In the UK High Court, where Mr Justice Evans-Lombe heard the case, in an interesting volte-face, Counsel for Amex successfully argued in the claim brought against it by Greenland Bank that they (Amex) “could have been wrong” in their defence of the claim in Bangladesh and that, in fact, the bond was still active and therefore that Amex continued to be ‘liable under the performance bond’ and therefore it had a right to ‘retain the deposit’ given for the bond.

At the same time, Amex was nevertheless continuing its litigation in Bangladesh, where it was in the process of appealing against the very judgment on which it sought to rely in the UK proceedings.

By the time the UK proceedings reached the Court of Appeal, the issue had become whether Amex had a chance (“real as opposed to fanciful”) to persuade the Bangladesh court on appeal, in that jurisdiction, that the bond had lapsed.  That argument was dependent on whether the Court in Bangladesh would admit the “fresh evidence” of correspondence sent by Amex in June, July and August 2000.

The Court of Appeal held that Amex would have difficulty in this respect but, on the question whether the bond was able to be construed under Bangladesh law to be irrevocable until 2013, with “considerable reluctance”, the appeal judge concluded that despite prospects of success not being high, they were not purely fanciful. The Court therefore imposed a stay of the action pending the outcome of the Bangladesh litigation.

It is not, of course, an ideal situation for a lawyer to be instructed to argue one thing in one jurisdiction, and to argue the exact opposite in a different jurisdiction.

The UK Court of Appeal drew its own conclusions:

 Lord Justice Ward commented that this is the kind of litigation that could feed the public’s worst perception of lawyers and the law and quoted Jonathan Swift ( author of Gulliver’s Travels)’s, description of lawyers as:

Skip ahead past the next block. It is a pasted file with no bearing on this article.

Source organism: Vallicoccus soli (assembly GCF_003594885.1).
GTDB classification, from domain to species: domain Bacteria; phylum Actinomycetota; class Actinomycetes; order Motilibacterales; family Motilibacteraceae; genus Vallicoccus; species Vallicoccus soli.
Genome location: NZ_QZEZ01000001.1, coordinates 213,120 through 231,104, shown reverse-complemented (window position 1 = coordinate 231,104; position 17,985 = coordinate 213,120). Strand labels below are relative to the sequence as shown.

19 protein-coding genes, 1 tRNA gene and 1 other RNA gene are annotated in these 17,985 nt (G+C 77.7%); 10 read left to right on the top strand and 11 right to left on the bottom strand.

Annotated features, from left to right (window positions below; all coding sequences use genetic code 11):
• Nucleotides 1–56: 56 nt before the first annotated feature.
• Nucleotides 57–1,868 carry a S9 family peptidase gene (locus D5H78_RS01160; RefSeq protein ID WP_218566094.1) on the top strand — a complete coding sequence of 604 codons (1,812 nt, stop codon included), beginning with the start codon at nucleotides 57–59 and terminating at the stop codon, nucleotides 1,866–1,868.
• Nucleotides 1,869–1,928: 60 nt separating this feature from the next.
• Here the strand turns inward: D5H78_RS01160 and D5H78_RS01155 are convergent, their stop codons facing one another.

“… a society of men … bred up from their youth in the art of proving, by words multiplied for the purpose, that white is black, and black is white …according as they are paid” and that a ‘cynical observer’ of Amex/Amex Counsel’s position within the litigation could easily be persuaded to believe this statement to be true.

However, Lord Justice Ward was suitably impressed with Counsel’s efforts to go on to say:

“Riding two horses at the same time is always difficult enough: riding them when they are charging in opposite directions is an altogether remarkable feat, so let me begin by praising the skills of counsel for Amex, Mr David Wolfson, who with customary courtesy, cogency, and not a little charm, managed to stay in the saddle.”

Amex’s barrister had persuaded the Court that, in this exceptional case it was reasonable to advance opposing arguments, for the same side, in different countries.

Lord Justice Ward concluded:

“Mr Wolfson has persuaded me that even though the prospects of successfully arguing that are not high, the prospects of success cannot be said to be fanciful. To return to Jonathan Swift’s view of lawyers, while Mr Wolfson has not shown that black is white nor that white is black, he has managed to paint the problem in a shade of grey.”

Of course, had Amex conceded in the UK before the outcome of the litigation in Bangladesh, it could have faced the prospect of repaying the amount of the bond, but still being liable for the amount guaranteed – a very real situation of double liability which can confront lawyers and their clients in a range of situations from taxation matters to what appear at first sight to be straightforward land and property issues.

In the next article I will look at the issue of literalism, as dealt with in Sirius International Insurance [2004] UKHL 54.